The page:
California's marine reserve efforts may shed light on Oregon's

California's marine reserve efforts may shed light on Oregon's


OREGON COAST The slow work of creating protected, no-fishing zones inched forward this fall as coastal cities and towns began sifting through 20 different marine reserve proposals. It’s an emotional, heated undertaking that the state hopes will balance environmental protection with economic and cultural essentials.

Three years ago, California was in this same contentious spot as they hammered out their own reserves. In the spirit of neighborly goodwill, Oregon Business asked the Golden State, “What advice would you give to your neighbors to the north?”

As executive director of the Marine Life Protection Act Initiative, the agency that oversaw the process, Ken Wiseman was in some ways the chief herder of cats — head of a group made up of impassioned, sometimes angry stakeholders. Make sure that everyone has a chance to be heard, he says. Know that you’re going to be making some tough choices. Avoid burnout by sticking to deadlines.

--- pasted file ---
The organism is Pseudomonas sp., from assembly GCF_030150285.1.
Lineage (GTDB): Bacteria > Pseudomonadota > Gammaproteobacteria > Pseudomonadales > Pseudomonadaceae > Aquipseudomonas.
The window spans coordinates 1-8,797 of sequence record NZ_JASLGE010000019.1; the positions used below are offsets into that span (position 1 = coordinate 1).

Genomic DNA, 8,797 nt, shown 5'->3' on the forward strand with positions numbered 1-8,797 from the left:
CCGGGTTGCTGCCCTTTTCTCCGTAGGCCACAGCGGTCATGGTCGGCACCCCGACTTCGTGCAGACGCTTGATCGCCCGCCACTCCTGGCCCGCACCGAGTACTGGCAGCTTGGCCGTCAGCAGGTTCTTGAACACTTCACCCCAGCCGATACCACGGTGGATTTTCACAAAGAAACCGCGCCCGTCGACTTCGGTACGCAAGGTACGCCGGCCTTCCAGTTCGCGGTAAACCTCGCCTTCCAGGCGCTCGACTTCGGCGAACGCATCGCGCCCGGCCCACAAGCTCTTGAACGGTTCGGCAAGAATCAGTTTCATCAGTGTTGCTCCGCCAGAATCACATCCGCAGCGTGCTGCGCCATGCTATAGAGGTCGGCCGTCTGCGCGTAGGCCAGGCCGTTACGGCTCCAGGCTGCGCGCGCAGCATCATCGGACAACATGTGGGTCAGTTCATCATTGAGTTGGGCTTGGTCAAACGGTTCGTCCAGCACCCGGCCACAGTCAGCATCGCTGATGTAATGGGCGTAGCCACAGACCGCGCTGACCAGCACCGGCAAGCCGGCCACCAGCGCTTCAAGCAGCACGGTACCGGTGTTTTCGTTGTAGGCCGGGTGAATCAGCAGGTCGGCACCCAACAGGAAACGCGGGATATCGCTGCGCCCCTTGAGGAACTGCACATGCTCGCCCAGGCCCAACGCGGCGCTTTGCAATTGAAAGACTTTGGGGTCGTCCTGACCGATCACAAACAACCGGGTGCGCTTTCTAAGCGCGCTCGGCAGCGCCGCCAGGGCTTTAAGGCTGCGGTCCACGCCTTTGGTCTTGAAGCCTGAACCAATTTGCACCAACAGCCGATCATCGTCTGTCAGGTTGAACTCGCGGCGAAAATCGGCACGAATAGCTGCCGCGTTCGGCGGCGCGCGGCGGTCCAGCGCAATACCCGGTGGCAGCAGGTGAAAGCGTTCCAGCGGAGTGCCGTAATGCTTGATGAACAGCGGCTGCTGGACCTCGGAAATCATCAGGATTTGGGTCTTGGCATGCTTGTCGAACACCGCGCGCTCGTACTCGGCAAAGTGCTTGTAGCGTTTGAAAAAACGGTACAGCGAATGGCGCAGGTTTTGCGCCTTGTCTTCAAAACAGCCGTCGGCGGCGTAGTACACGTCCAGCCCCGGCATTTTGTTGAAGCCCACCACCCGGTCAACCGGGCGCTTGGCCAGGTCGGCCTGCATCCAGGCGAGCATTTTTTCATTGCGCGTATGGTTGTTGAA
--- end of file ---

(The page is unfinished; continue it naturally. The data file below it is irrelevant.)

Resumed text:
“If people want things to be perfect, you’ll never do it,” he says.

Kaitilin Gaffney, with the environmental group Ocean Conservancy, had similar advice: Get as many people as involved as possible, from the scuba divers to the birders to the business owners along the coast.

Not every Californian was happy with the process; an estimated 50% of Central California’s fishing grounds were affected. Two years after the reserves were enacted, Morro Bay Harbor Department director Rick Algert still sounds bitter as he offers advice to Oregon fishermen: Make sure the state is sincere in its promise to equally weigh both sides. Make sure you have someone on your side at the very top level of the process.

Oregon has two more years before the hoped-for marine reserves are finalized. California is jumping back into the fray this year to create reserves in Southern California.

Maybe in a few years they can look north for a little advice.

ABRAHAM HYATT


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